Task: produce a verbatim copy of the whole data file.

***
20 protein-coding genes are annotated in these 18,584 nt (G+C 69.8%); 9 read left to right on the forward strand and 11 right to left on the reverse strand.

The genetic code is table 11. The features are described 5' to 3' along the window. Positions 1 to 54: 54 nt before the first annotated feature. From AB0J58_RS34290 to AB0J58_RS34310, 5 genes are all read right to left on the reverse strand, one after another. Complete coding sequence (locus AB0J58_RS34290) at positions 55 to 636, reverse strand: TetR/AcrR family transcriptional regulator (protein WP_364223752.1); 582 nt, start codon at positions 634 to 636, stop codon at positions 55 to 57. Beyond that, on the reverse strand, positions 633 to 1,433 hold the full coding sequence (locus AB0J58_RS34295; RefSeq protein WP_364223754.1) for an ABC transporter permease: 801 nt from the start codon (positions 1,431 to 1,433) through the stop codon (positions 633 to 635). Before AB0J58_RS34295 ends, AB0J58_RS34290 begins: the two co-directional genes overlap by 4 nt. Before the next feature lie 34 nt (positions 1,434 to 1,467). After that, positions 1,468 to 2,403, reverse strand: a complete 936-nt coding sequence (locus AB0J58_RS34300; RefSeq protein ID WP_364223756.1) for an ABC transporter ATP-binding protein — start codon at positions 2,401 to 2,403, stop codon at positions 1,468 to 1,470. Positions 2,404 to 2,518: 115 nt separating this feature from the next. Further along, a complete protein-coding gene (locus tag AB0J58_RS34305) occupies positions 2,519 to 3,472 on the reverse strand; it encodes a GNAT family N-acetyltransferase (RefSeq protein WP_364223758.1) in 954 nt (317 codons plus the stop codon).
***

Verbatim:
20 protein-coding genes are annotated in these 18,584 nt (G+C 69.8%); 9 read left to right on the forward strand and 11 right to left on the reverse strand.

The genetic code is table 11. The features are described 5' to 3' along the window. Positions 1 to 54: 54 nt before the first annotated feature. From AB0J58_RS34290 to AB0J58_RS34310, 5 genes are all read right to left on the reverse strand, one after another. Complete coding sequence (locus AB0J58_RS34290) at positions 55 to 636, reverse strand: TetR/AcrR family transcriptional regulator (protein WP_364223752.1); 582 nt, start codon at positions 634 to 636, stop codon at positions 55 to 57. Beyond that, on the reverse strand, positions 633 to 1,433 hold the full coding sequence (locus AB0J58_RS34295; RefSeq protein WP_364223754.1) for an ABC transporter permease: 801 nt from the start codon (positions 1,431 to 1,433) through the stop codon (positions 633 to 635). Before AB0J58_RS34295 ends, AB0J58_RS34290 begins: the two co-directional genes overlap by 4 nt. Before the next feature lie 34 nt (positions 1,434 to 1,467). After that, positions 1,468 to 2,403, reverse strand: a complete 936-nt coding sequence (locus AB0J58_RS34300; RefSeq protein ID WP_364223756.1) for an ABC transporter ATP-binding protein — start codon at positions 2,401 to 2,403, stop codon at positions 1,468 to 1,470. Positions 2,404 to 2,518: 115 nt separating this feature from the next. Further along, a complete protein-coding gene (locus tag AB0J58_RS34305) occupies positions 2,519 to 3,472 on the reverse strand; it encodes a GNAT family N-acetyltransferase (RefSeq protein WP_364223758.1) in 954 nt (317 codons plus the stop codon).